Toasted Sesame Oil
Nutty and fragrant, a good-quality toasted sesame oil can enhance all kinds of dishes, but bad ones just taste oily or burnt. How do you guarantee great flavor?
How We Tested
We love toasted sesame oil in the test kitchen. Just a teaspoon or two adds a burst of distinctive toasty, nutty, roasted flavor to any number of recipes, from meats to vegetables to salads and stir-fries. Sesame seeds contain more than 50 percent oil, and sesame oil is one of the oldest foods made by humans; archaeologists have found evidence of its production going back thousands of years. Today, it’s widely used throughout Asia, and the United States is one of its biggest importers.
There are two types of sesame oil, and they can’t be used interchangeably. Plain sesame oil, which is pressed from raw sesame seeds, has almost no color, flavor, or scent. It also has a high smoke point, which makes it a good cooking oil. By contrast, toasted sesame oil is deep amber to brown in color, with an intensely toasty, nutty aroma and flavor and a much lower smoke point. We generally don’t cook with it but use it as a finishing oil, adding a teaspoon or two at the end of cooking or incorporating it into a dressing or sauce.
Because it’s such an important element in so many of our recipes, we chose to focus on toasted sesame oils, and bought eight top-selling products, priced from about $0.40 to about $1.60 per ounce, to discover which tasted best. Twenty-one staffers at America’s Test Kitchen sampled them in two blind tastings, first plain and then in Rice Salad with Peas and Mushrooms.
Big Differences in Flavor
We were surprised by how much the oils differed in taste. Tasters described flavors that ranged from “nutty, toasty, tasty,” and “a touch smoky,” with an “almost oaky or bourbon quality,” to “a bit too delicate” or, worse, “fishy” and “too intense.” To understand these flavor variances, it helps to know how toasted sesame oil is made. Before milling or pressing whole sesame seeds to extract oil, manufacturers roast them. The roasting step is key: Just as when nuts or coffee beans are roasted or bread is toasted, the application of heat kicks off the Maillard reaction, which creates new flavor compounds and turns the seeds deep golden brown. After the seeds cool, they’re pressed, and the new amber-colored oil is filtered to remove seed particles before being bottled for sale. No other treatment, additives, or enhancements are needed.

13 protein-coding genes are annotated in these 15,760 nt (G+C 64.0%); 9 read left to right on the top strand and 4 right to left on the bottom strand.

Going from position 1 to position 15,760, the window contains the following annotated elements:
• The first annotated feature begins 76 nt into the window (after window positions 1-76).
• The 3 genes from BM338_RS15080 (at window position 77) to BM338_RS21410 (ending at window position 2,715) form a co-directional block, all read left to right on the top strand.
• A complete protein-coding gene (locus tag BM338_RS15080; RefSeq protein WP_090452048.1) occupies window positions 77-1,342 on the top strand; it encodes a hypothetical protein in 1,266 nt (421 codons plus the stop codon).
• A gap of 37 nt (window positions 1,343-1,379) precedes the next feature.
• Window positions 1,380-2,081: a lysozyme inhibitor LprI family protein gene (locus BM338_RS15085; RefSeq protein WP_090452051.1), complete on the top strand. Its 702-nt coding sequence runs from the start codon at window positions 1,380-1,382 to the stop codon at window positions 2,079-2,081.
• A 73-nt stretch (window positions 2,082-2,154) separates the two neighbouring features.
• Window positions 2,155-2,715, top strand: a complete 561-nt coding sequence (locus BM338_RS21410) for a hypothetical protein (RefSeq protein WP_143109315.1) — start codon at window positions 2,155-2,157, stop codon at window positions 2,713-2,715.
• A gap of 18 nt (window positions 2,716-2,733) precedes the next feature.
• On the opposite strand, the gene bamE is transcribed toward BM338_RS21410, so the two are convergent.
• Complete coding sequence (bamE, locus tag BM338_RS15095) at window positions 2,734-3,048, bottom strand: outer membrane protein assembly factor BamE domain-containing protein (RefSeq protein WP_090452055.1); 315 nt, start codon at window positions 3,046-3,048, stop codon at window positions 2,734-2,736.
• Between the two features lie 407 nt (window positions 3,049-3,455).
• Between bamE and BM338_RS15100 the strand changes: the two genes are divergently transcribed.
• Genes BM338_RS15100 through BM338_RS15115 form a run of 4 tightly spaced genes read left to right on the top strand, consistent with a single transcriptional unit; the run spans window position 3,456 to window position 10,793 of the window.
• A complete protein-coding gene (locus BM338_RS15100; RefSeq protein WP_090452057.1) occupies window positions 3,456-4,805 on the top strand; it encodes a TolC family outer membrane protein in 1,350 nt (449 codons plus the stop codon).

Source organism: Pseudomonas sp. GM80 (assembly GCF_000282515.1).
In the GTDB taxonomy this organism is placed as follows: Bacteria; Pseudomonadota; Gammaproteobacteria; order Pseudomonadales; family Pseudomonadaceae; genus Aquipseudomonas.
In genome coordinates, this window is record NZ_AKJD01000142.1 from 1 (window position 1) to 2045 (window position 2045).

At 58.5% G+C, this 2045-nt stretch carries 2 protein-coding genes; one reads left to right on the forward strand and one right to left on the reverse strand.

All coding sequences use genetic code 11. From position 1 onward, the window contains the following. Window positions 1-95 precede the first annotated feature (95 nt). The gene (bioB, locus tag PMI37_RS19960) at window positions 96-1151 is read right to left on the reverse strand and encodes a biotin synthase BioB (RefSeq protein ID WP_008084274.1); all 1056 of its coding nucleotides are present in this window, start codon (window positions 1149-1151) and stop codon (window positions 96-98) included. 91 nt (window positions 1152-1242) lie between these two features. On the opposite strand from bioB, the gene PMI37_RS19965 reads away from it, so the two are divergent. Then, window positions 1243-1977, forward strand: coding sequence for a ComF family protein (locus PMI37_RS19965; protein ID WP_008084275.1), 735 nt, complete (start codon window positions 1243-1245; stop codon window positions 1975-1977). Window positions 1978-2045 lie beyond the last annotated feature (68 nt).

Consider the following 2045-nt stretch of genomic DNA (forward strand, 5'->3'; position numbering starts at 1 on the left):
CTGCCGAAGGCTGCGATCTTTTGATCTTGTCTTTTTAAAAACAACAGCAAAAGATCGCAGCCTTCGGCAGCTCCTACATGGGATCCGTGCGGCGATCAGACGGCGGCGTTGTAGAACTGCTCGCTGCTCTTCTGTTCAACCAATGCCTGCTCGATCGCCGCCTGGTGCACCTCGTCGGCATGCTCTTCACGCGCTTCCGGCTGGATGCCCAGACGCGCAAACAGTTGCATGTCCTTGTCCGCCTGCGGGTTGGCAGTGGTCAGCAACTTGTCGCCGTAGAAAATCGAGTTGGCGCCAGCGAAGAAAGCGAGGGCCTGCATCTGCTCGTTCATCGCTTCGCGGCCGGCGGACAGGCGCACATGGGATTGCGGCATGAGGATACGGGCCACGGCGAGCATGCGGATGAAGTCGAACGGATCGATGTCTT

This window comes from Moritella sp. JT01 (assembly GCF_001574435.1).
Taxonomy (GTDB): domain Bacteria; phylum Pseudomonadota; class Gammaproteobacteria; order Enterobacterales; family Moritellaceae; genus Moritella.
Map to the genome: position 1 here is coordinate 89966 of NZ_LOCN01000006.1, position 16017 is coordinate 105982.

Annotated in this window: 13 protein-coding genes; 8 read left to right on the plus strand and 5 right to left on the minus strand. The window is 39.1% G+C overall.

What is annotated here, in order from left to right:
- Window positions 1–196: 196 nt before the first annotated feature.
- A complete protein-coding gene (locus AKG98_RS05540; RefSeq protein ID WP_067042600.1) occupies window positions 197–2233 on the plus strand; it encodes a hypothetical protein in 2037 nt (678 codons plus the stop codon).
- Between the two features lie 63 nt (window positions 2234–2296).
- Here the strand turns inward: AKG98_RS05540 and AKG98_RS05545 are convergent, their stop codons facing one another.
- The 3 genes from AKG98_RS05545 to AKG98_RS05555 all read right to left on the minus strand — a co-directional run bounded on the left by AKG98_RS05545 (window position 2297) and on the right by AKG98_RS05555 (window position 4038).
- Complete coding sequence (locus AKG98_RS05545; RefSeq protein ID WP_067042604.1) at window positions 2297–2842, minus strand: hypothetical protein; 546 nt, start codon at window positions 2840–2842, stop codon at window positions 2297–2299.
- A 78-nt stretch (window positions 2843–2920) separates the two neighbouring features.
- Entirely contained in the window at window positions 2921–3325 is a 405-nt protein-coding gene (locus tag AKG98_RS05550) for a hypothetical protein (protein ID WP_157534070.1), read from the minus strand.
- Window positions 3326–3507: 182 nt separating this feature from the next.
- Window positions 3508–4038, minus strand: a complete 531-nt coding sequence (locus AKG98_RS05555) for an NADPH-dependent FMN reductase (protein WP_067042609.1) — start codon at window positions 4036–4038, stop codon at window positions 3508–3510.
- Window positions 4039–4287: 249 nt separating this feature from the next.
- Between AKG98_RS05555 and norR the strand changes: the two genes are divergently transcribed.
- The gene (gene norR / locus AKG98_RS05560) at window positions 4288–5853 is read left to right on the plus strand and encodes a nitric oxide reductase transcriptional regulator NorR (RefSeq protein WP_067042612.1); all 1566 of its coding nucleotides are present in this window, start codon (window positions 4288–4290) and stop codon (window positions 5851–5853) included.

According to experts, including a 2016 article published in the International Journal of Food Properties, the biggest factors causing the different sensory qualities of toasted sesame oils are the seeds’ roasting times and the temperature at which they’re roasted. Just like when you toast a slice of white bread, depending on the heat setting and the length of the toasting time, the resulting color and flavor will range from unchanged and pale to golden and sweetly caramelized to black with a burnt taste. There’s brinkmanship involved in toasting sesame seeds, where higher, hotter temperatures and/or longer roasting times yield more than 240 volatile aroma and flavor compounds, with pyrazines being one of the most prominent. But roasting increases the presence of compounds such as pyrazines only up to a point. When the roasting continues too long or at too high a temperature, other, less favorable flavors appear.
While manufacturers keep their exact roasting times and temperatures a trade secret, it was easy for our tasters to perceive whether the seeds for these oils had been toasted too much, too little, or just enough, and the resulting flavors clearly influenced our rankings. One oil had a pale color and “delicate” toasted flavor that some tasters found delicious when plain but too subtle when we mixed it into rice salad. Another was fairly fierce, with bitter, burnt notes when tasted plain, but the unfavorable impressions disappeared when we used it to dress the rice salad, leaving behind the intense roasted nuttiness and just a hint of char. But the lowest-ranked oils had stronger off-flavors that persisted in the rice salad, leaving acrid, bitter impressions with our tasters. Because we add toasted sesame oil specifically for its flavor, whether it’s in a simple dressing or dipping sauce or in another application where it is not cooked, we preferred oils that tasted great both plain and in a recipe.
The Best Toasted Sesame Oil: Ottogi Premium Roasted Sesame Oil
While we recommend most of the oils we tasted, our favorite was Ottogi Premium Roasted Sesame Oil. It won over our tasters with its well-developed rich, deep toasted sesame flavor and aroma that reminded some of peanut butter or tahini while avoiding the bitter, acrid notes of less-favored oils. Tasters gave it high marks when they tasted it plain, and they also enjoyed the way it added depth and complexity to the rice salad. It is also one of only two oils in our lineup sold in dark-colored, nonreactive bottles that protect the oil quality, and tasters appreciated the resulting fresher flavor. One final note: We’ve learned that Ottogi is sold in two different containers that are made in two different countries. The glass-bottled version, which we tasted and recommend, is made in China. The version sold in metal tins is made in South Korea and has less nuttiness and more charcoal notes; we prefer the glass-bottled oil. We’ll be stocking it in our pantry.
- Taste 8 widely available toasted sesame oils, priced from about $0.40 to about $1.60 per ounce
- Products selected from among the top-selling supermarket brands as compiled by IRI, a Chicago-based market research firm
- Purchased in Boston-area supermarkets and online
- Taste plain and in Rice Salad with Peas and Mushrooms
- Samples randomized in blind taste tests to eliminate bias